Title 元禄赤穂事件における「義」の観念について [学位論文 内容の要旨

元禄赤穂事件における「義」の観念について [学位論文
外国語要旨 )
小林, 加代子
Issue Date
Thesis or Dissertation
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外 国 語 要 旨
学位論文題目 A Consideration of the “Justice” Concept in the Genroku Ako Incident
This manuscript considers the Japanese people’s concept of “justice,” as seen through the events
surrounding the Genroku Ako Incident. The vendetta enacted by the “47 Ronins” involved in the incident is
perceived to be so ethically correct and “just” that these 47 samurais exist as models demonstrating the
morality of the Japanese people.
While the image of the 47 Ronins as “loyal/moral retainers” has been established in the
Chushingura early modern theatrical works, such as in Kanadehon Chushingura, whether the retainers were
to be deemed “moral” or “immoral” was widely debated by the Confucians of the time. However, the ethical
definition of this concept of “justice” has, to date, never been clarified.
This manuscript delves into the ideological background to this concept, in terms of the type of
corresponding value system recognized by the Japanese people. The objective of Chapter One is to
understand the basic concept of “justice,” considering examples of justice from early modern Bushido texts.
Chapter Two begins with the analysis of the representation of “justice” associated with the
Genroku Ako Incident. Chapter Three takes the concept of “justice” treated in Chapter Two, which is the
concept evoked by the 47 Ronins themselves, and examines the debate over “justice” in the Incident.
Chapter Four examines two plays, the Goban Taihei Ki and Kanadehon Chushingura, to highlight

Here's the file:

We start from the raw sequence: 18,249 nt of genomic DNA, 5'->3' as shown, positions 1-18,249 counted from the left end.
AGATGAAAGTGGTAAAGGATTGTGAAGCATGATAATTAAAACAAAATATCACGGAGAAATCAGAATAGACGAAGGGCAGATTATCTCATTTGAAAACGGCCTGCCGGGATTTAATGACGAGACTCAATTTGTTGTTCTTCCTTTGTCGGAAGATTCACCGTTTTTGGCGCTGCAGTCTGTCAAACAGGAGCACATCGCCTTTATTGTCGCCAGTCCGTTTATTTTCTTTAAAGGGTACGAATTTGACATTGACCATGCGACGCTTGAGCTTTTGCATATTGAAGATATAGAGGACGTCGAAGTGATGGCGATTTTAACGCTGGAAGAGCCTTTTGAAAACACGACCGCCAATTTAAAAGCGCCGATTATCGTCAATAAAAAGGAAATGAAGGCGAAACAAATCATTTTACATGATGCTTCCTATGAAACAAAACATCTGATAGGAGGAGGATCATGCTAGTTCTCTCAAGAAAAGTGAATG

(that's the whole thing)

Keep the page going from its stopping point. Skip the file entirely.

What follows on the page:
the image of “moral retainers.” These literary portrayals clarify features of the value system that considers the
47 Ronins to be “just.” The two Chushingura works take the perspective of the samurai and of the general
public, yet create what is arguably a common value system. The 47 Ronins are recognized as “moral
retainers” who pursued a form of “justice” shared by the common citizens.
As the times changed, however, the ethical awareness of a “debt of gratitude” presumed in master–
servant relationships did not necessarily continue to be functional; yet, the 47 Ronins continued to be called
“moral retainers.”
Chapter Five considers Seika Mayama’s play Genroku Chushingura to clarify the background of
this paradox. In Mayama’s work, there is a scene that depicts the Kuranosuke Ooishi group scrutinizing the
47 Ronins’ ethics, which is contradictory to all of the Chushingura works that had, up to that point, not
inquired about right and wrong and considered their actions “justice.”
These chapters survey the changes in the image of the “moral retainers” acting in the Genroku Ako
Incident. Diverse research has been conducted to date on the Incident. It has, however, tended to separately
treat assessments of the historical facts of the Incident, assessments of the debate about the Loyal Retainers,
and assessments about the Chushingura theatrical works. This separate treatment is probably the reason that
the type of value system behind the corresponding concepts of “justice” has not been clarified.
For common people in the early modern era, “justice” was not the unambiguous notion evoked in
the traditional Bushido code. In trying to highlight changes in the image of the “moral retainers” and to
specify the definition of “justice” that is fundamental to those changes, one must pursue the complex
ideological background of the period, and the on-going transformations brought about by the period. This
manuscript elucidates one facet, through an analysis of the debate over the Loyal Retainers and of early
modern and modern Chushingura works, though further study is still necessitated.